Still, even that partisan review came up with a vote count that wouldn’t have changed the outcome, finding that Biden won 360 more votes than the official results certified last year.

A majority of Republican voters continue to believe the election was stolen, despite dozens of state and local election officials, numerous judges and Trump’s own attorney general saying Biden won fairly.

Trump has made his allegations of electoral fraud a litmus test for candidates, approving only those who support his unproven claims.

While some primary fields have been sifted through Trump’s approval — including in Wyoming where some Republicans dropped out in a primary against U.S. Rep. Liz Cheney After Trump Tapping Challenger Harriet Hageman – That Didn’t Happen In Georgia.

Walker faces three other Republicans, including Gary Black, the state agriculture commissioner.

Trump, a hugely polarizing figure who was twice impeached while in office, has made little secret of his ambitions to retake the White House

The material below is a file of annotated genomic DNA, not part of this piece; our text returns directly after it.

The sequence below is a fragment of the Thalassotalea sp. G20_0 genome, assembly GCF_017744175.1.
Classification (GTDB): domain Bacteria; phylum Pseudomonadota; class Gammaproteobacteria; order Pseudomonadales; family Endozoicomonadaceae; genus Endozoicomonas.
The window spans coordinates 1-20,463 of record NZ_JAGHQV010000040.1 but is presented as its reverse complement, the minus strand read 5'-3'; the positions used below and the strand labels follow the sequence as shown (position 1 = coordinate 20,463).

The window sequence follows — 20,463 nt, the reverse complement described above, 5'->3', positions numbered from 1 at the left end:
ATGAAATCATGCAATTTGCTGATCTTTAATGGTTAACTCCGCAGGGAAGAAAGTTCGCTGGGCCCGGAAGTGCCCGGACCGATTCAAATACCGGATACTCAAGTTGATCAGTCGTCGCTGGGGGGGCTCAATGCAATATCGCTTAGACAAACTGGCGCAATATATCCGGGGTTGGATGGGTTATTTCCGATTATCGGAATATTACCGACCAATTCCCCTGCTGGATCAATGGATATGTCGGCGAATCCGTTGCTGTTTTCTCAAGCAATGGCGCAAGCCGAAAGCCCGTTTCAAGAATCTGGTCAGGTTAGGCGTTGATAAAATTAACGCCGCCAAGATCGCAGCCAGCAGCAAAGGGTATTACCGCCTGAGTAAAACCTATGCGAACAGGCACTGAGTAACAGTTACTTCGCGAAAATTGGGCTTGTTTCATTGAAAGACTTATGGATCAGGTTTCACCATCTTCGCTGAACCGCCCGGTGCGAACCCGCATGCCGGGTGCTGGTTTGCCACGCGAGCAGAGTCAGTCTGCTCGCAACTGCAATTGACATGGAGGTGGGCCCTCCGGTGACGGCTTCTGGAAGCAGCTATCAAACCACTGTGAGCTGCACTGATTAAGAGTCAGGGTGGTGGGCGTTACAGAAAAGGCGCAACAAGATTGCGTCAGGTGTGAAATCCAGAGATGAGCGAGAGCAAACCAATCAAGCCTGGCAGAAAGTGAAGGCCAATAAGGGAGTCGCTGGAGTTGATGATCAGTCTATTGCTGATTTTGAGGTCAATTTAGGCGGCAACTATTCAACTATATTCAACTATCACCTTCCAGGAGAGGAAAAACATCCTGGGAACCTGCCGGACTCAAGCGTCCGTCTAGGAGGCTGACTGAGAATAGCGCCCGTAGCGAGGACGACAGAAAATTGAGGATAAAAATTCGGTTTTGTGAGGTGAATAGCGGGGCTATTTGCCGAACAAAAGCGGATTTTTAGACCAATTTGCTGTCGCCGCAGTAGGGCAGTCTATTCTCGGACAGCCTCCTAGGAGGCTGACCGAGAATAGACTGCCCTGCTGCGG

Trump, a hugely polarizing figure who was twice impeached while in office, has made little secret of his ambitions to retake the White House

Trump, a hugely polarizing figure who was twice impeached while in office, has made little secret of his ambitions to retake the White House

Trump has made his allegations of voter fraud a litmus test for candidates, approving only those who support his unproven claims

Trump has made his allegations of voter fraud a litmus test for candidates, approving only those who support his unproven claims

Trump has made his allegations of voter fraud a litmus test for candidates, approving only those who support his unproven claims

Trump’s nod, however, could be an obligation in a general election. Trump narrowly lost in Georgia, and Republicans Kelly Loeffler and David Perdue lost the senate seats to Democrats Raphael Warnock and Jon Ossoff by wider margins in January.

Many, including some Republicans, have said Trump’s persistent claims that the November 2020 election had been rigged were a depressed turnout by the GOP, which left the US Senate in control of the Democrats.

Democratic State Representative Bee Nguyen, who also runs for secretary of state in 2022, said Trump’s support is part of his “vendetta” against some Republicans.